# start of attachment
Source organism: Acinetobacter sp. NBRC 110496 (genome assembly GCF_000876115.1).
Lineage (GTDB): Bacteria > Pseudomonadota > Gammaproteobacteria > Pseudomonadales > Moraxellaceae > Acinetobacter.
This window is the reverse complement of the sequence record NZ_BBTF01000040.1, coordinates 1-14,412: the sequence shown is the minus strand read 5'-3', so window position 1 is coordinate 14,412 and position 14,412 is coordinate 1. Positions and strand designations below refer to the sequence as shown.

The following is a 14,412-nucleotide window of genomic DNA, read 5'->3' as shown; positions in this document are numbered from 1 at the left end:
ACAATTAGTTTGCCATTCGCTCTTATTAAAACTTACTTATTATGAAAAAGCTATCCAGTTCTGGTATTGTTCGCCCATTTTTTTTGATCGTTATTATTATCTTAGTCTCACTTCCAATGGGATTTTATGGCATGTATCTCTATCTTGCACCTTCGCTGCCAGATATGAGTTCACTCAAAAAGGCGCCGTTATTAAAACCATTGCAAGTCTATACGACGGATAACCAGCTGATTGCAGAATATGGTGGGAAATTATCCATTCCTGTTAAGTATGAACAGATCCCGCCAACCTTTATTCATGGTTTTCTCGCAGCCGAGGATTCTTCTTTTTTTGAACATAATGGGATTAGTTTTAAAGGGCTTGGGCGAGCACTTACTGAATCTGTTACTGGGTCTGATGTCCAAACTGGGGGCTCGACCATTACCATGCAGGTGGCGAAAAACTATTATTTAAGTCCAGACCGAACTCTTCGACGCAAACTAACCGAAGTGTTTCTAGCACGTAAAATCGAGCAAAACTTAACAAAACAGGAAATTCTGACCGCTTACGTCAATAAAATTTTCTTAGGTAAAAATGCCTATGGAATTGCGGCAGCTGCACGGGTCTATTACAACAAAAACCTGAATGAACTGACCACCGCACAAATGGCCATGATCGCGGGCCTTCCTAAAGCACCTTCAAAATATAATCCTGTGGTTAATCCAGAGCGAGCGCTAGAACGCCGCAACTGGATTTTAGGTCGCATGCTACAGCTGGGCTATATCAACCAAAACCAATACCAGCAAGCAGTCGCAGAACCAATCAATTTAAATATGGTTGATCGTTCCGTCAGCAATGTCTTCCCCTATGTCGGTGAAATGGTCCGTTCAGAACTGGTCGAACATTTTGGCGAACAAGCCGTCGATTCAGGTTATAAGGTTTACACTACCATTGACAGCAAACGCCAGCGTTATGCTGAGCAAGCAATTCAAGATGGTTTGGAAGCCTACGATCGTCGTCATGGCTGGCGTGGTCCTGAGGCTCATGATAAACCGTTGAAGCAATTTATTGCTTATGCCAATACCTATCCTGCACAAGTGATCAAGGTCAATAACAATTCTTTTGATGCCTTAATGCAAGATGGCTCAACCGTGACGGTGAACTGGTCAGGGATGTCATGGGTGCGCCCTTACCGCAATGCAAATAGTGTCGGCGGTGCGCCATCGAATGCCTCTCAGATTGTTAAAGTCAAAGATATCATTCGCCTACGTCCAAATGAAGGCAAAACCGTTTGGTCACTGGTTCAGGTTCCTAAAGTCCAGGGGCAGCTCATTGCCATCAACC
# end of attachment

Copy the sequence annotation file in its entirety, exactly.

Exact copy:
Source organism: Acinetobacter sp. NBRC 110496 (genome assembly GCF_000876115.1).
Lineage (GTDB): Bacteria > Pseudomonadota > Gammaproteobacteria > Pseudomonadales > Moraxellaceae > Acinetobacter.
This window is the reverse complement of the sequence record NZ_BBTF01000040.1, coordinates 1-14,412: the sequence shown is the minus strand read 5'-3', so window position 1 is coordinate 14,412 and position 14,412 is coordinate 1. Positions and strand designations below refer to the sequence as shown.

The following is a 14,412-nucleotide window of genomic DNA, read 5'->3' as shown; positions in this document are numbered from 1 at the left end:
ACAATTAGTTTGCCATTCGCTCTTATTAAAACTTACTTATTATGAAAAAGCTATCCAGTTCTGGTATTGTTCGCCCATTTTTTTTGATCGTTATTATTATCTTAGTCTCACTTCCAATGGGATTTTATGGCATGTATCTCTATCTTGCACCTTCGCTGCCAGATATGAGTTCACTCAAAAAGGCGCCGTTATTAAAACCATTGCAAGTCTATACGACGGATAACCAGCTGATTGCAGAATATGGTGGGAAATTATCCATTCCTGTTAAGTATGAACAGATCCCGCCAACCTTTATTCATGGTTTTCTCGCAGCCGAGGATTCTTCTTTTTTTGAACATAATGGGATTAGTTTTAAAGGGCTTGGGCGAGCACTTACTGAATCTGTTACTGGGTCTGATGTCCAAACTGGGGGCTCGACCATTACCATGCAGGTGGCGAAAAACTATTATTTAAGTCCAGACCGAACTCTTCGACGCAAACTAACCGAAGTGTTTCTAGCACGTAAAATCGAGCAAAACTTAACAAAACAGGAAATTCTGACCGCTTACGTCAATAAAATTTTCTTAGGTAAAAATGCCTATGGAATTGCGGCAGCTGCACGGGTCTATTACAACAAAAACCTGAATGAACTGACCACCGCACAAATGGCCATGATCGCGGGCCTTCCTAAAGCACCTTCAAAATATAATCCTGTGGTTAATCCAGAGCGAGCGCTAGAACGCCGCAACTGGATTTTAGGTCGCATGCTACAGCTGGGCTATATCAACCAAAACCAATACCAGCAAGCAGTCGCAGAACCAATCAATTTAAATATGGTTGATCGTTCCGTCAGCAATGTCTTCCCCTATGTCGGTGAAATGGTCCGTTCAGAACTGGTCGAACATTTTGGCGAACAAGCCGTCGATTCAGGTTATAAGGTTTACACTACCATTGACAGCAAACGCCAGCGTTATGCTGAGCAAGCAATTCAAGATGGTTTGGAAGCCTACGATCGTCGTCATGGCTGGCGTGGTCCTGAGGCTCATGATAAACCGTTGAAGCAATTTATTGCTTATGCCAATACCTATCCTGCACAAGTGATCAAGGTCAATAACAATTCTTTTGATGCCTTAATGCAAGATGGCTCAACCGTGACGGTGAACTGGTCAGGGATGTCATGGGTGCGCCCTTACCGCAATGCAAATAGTGTCGGCGGTGCGCCATCGAATGCCTCTCAGATTGTTAAAGTCAAAGATATCATTCGCCTACGTCCAAATGAAGGCAAAACCGTTTGGTCACTGGTTCAGGTTCCTAAAGTCCAGGGGCAGCTCATTGCCATCAACC